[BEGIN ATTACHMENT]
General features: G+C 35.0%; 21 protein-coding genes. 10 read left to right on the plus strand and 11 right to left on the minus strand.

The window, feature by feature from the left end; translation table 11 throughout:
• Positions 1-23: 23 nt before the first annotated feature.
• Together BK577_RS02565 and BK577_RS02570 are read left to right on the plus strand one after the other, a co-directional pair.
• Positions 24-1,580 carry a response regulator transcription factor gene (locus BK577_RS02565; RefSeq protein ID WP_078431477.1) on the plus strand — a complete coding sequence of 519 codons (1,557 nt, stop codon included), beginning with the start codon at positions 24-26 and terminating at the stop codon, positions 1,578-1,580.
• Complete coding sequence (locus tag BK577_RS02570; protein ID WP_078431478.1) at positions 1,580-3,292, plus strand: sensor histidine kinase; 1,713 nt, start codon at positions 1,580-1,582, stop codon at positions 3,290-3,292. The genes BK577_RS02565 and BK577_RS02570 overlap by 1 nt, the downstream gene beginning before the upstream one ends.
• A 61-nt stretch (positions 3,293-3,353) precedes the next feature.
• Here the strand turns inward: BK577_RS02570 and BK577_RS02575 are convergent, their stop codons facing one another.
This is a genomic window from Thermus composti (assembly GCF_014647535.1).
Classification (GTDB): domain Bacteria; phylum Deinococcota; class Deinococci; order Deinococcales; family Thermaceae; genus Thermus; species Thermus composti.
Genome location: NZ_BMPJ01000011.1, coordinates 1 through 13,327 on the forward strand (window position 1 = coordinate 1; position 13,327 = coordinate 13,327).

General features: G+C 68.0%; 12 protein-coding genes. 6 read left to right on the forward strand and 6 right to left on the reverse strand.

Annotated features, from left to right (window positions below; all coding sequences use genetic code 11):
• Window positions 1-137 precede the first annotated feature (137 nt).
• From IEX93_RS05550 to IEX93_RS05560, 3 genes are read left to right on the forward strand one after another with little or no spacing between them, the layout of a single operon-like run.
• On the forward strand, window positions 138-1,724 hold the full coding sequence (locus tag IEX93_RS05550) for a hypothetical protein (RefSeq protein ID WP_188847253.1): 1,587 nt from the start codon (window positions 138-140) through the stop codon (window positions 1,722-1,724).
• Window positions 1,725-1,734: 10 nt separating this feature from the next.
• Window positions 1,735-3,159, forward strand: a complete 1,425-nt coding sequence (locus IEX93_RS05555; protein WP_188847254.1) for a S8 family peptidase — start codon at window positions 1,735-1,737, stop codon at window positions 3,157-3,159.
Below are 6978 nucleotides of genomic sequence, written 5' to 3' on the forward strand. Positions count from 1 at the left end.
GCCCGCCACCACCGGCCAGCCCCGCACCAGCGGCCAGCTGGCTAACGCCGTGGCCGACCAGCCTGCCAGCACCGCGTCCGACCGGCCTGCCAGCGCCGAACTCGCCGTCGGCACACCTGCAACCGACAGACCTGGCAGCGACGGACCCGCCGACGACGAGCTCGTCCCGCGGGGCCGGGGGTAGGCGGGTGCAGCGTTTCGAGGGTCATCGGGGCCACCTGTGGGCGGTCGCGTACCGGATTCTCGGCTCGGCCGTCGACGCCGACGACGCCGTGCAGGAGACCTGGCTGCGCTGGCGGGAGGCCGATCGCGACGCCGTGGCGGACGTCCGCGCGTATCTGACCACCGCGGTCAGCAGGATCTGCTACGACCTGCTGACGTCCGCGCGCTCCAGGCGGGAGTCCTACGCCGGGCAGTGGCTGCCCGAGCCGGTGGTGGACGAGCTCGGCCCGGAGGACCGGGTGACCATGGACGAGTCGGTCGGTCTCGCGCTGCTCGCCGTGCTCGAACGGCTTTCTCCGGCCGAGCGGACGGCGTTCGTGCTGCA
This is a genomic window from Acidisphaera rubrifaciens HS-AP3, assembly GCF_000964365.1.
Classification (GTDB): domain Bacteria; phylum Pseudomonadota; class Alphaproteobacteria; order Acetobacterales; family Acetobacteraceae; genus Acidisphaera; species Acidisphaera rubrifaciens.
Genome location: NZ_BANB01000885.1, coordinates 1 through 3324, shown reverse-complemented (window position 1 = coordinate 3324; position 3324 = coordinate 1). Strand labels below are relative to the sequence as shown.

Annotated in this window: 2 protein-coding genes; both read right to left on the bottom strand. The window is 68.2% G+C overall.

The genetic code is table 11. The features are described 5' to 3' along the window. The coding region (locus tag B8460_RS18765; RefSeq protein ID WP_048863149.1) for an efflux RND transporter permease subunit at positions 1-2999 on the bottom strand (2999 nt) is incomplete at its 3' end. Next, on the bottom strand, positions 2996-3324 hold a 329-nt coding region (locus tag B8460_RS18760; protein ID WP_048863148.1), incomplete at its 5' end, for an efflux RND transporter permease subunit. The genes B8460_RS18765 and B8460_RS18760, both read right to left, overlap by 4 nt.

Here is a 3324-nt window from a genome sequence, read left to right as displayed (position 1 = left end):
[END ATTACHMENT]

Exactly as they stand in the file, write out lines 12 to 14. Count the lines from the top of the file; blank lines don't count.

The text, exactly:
General features: G+C 68.0%; 12 protein-coding genes. 6 read left to right on the forward strand and 6 right to left on the reverse strand.

Annotated features, from left to right (window positions below; all coding sequences use genetic code 11):
• Window positions 1-137 precede the first annotated feature (137 nt).